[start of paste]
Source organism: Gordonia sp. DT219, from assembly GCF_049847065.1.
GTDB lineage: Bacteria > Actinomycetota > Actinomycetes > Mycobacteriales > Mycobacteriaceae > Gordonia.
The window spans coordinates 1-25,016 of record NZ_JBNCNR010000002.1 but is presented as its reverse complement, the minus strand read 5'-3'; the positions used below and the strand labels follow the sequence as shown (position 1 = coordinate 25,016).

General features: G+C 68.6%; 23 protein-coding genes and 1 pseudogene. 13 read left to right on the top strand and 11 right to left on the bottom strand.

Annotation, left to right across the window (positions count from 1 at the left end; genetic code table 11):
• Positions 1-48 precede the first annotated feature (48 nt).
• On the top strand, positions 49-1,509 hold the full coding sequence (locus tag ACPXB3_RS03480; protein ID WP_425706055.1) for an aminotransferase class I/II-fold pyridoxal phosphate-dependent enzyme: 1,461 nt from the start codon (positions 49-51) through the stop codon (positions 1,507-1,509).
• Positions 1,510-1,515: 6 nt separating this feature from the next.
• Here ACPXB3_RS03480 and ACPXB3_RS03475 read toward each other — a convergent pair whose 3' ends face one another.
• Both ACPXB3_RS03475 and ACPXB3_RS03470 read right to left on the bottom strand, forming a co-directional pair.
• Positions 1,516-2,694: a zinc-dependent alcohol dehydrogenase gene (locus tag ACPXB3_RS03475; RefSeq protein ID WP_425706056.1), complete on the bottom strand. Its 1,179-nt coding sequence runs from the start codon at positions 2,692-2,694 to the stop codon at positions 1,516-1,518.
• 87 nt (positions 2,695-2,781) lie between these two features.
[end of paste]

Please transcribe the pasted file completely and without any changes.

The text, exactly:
Source organism: Gordonia sp. DT219, from assembly GCF_049847065.1.
GTDB lineage: Bacteria > Actinomycetota > Actinomycetes > Mycobacteriales > Mycobacteriaceae > Gordonia.
The window spans coordinates 1-25,016 of record NZ_JBNCNR010000002.1 but is presented as its reverse complement, the minus strand read 5'-3'; the positions used below and the strand labels follow the sequence as shown (position 1 = coordinate 25,016).

General features: G+C 68.6%; 23 protein-coding genes and 1 pseudogene. 13 read left to right on the top strand and 11 right to left on the bottom strand.

Annotation, left to right across the window (positions count from 1 at the left end; genetic code table 11):
• Positions 1-48 precede the first annotated feature (48 nt).
• On the top strand, positions 49-1,509 hold the full coding sequence (locus tag ACPXB3_RS03480; protein ID WP_425706055.1) for an aminotransferase class I/II-fold pyridoxal phosphate-dependent enzyme: 1,461 nt from the start codon (positions 49-51) through the stop codon (positions 1,507-1,509).
• Positions 1,510-1,515: 6 nt separating this feature from the next.
• Here ACPXB3_RS03480 and ACPXB3_RS03475 read toward each other — a convergent pair whose 3' ends face one another.
• Both ACPXB3_RS03475 and ACPXB3_RS03470 read right to left on the bottom strand, forming a co-directional pair.
• Positions 1,516-2,694: a zinc-dependent alcohol dehydrogenase gene (locus tag ACPXB3_RS03475; RefSeq protein ID WP_425706056.1), complete on the bottom strand. Its 1,179-nt coding sequence runs from the start codon at positions 2,692-2,694 to the stop codon at positions 1,516-1,518.
• 87 nt (positions 2,695-2,781) lie between these two features.